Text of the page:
Love Never Dies?
Author(s): Pamela Geller
In this talk, I examine the contemporary commonsensical thinking about sex, gender, and sexuality that informs study of bioarchaeological remains. To this end, I focus on double burials whose decedents appear to be embracing—their discovery, investigation, and presentation in scholarly and popular settings. Images of and stories about these ancient embracers garner significant and often sensationalized attention in myriad, global spaces. Here I deliberate about their representation in mediascapes, museum exhibits, and heritage sites. What dominant discourses and representations about sex, gender, and sexuality circulate in these spheres? In answer, I argue that proximity is cited as evidence by archaeologist and non-specialists alike of eternal, romantic, and heteronormative love. Dissemination and consumption occur with minimal consideration of the disparate cultures, geographic locations, and time periods from which these burials come. What, I query, is the consequence—intellectually, ideologically, economically, politically—of identifying these burials’ ancient occupants as lovers? Ultimately, I argue that to interrogate our common sense about sex, gender, and sexuality in the past invites us to think more deeply about the naturalization of culture, consequences of scientific study, and ways evidence from the past is represented to the public.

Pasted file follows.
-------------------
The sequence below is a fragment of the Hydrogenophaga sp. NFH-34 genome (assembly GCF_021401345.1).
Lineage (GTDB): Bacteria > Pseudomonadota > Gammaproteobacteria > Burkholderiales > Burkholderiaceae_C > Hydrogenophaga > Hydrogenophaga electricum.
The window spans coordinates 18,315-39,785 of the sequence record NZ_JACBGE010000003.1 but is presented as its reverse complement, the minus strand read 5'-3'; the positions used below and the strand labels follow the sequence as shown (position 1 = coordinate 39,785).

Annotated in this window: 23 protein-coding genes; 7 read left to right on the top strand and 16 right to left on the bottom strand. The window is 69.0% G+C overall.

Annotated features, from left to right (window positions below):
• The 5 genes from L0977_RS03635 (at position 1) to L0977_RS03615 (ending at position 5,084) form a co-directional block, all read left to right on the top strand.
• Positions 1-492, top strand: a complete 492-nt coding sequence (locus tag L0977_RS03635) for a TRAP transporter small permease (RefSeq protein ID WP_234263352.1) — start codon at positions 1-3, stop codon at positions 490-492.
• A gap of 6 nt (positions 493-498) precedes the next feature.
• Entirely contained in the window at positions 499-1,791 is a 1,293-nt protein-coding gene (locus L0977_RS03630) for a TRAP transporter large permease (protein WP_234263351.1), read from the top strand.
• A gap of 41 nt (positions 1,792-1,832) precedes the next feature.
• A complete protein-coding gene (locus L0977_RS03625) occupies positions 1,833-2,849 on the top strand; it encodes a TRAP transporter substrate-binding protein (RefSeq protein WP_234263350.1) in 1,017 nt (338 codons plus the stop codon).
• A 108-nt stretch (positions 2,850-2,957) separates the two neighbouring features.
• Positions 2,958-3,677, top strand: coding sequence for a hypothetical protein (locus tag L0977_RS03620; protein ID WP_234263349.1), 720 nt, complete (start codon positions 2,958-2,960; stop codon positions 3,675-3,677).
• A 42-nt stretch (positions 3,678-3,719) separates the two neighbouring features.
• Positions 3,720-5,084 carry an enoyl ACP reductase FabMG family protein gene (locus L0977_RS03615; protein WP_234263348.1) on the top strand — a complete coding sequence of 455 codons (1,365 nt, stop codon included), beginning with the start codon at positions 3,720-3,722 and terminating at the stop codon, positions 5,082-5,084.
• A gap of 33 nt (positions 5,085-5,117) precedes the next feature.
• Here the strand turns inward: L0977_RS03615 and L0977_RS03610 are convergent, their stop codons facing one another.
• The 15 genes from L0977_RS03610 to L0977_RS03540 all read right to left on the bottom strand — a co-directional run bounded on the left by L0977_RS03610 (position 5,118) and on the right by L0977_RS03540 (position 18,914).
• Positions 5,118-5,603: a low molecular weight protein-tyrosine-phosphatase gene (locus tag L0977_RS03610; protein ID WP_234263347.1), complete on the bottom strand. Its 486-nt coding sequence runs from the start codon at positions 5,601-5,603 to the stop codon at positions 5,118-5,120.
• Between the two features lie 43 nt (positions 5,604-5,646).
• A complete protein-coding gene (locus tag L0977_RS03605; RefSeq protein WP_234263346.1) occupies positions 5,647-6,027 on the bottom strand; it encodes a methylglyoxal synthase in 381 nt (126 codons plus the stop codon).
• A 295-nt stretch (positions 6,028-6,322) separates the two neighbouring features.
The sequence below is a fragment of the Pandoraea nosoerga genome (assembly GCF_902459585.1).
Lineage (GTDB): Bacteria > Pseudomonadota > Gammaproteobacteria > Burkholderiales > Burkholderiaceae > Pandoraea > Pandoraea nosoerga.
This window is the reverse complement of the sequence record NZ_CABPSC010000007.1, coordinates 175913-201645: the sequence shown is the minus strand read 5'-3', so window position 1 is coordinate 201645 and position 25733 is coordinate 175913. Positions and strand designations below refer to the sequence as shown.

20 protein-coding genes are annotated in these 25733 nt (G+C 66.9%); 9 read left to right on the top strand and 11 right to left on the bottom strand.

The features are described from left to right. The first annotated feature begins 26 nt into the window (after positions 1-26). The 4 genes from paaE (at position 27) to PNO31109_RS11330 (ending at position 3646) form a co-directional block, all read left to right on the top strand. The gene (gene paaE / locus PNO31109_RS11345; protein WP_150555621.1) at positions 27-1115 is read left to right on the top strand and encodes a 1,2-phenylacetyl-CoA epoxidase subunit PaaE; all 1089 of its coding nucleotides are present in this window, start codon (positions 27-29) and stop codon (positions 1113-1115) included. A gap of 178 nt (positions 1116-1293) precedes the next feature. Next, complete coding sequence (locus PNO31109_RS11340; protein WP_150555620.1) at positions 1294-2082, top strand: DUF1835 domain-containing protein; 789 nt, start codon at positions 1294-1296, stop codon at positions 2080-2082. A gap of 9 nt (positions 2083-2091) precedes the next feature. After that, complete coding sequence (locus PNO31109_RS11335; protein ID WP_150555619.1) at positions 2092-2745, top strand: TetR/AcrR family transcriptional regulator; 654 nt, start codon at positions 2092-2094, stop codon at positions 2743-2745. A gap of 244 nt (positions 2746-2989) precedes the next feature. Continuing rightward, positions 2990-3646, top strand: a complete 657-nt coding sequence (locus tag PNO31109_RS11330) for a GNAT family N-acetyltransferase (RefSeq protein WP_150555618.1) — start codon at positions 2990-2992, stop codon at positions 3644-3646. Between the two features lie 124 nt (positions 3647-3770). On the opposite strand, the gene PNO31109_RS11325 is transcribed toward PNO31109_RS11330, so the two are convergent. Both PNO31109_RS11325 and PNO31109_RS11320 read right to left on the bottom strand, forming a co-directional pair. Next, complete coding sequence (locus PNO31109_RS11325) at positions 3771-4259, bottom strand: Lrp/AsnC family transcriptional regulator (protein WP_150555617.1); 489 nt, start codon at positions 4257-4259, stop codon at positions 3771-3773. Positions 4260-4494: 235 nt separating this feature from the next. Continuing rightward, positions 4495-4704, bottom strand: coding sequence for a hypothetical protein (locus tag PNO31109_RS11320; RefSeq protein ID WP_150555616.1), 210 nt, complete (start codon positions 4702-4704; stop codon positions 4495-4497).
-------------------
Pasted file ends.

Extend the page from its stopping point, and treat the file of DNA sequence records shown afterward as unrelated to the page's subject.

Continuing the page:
SAA 2015 abstracts made available in tDAR courtesy of the Society for American Archaeology and Center for Digital Antiquity Collaborative Program to improve digital data in archaeology. If you are the author of this presentation you may upload your paper, poster, presentation, or associated data (up to 3 files/30MB) for free. Please visit http://www.tdar.org/SAA2015 for instructions and more information.
Cite this Record
Love Never Dies?. Pamela Geller. Presented at The 80th Annual Meeting of the Society for American Archaeology, San Francisco, California. 2015 ( tDAR id: 395765)
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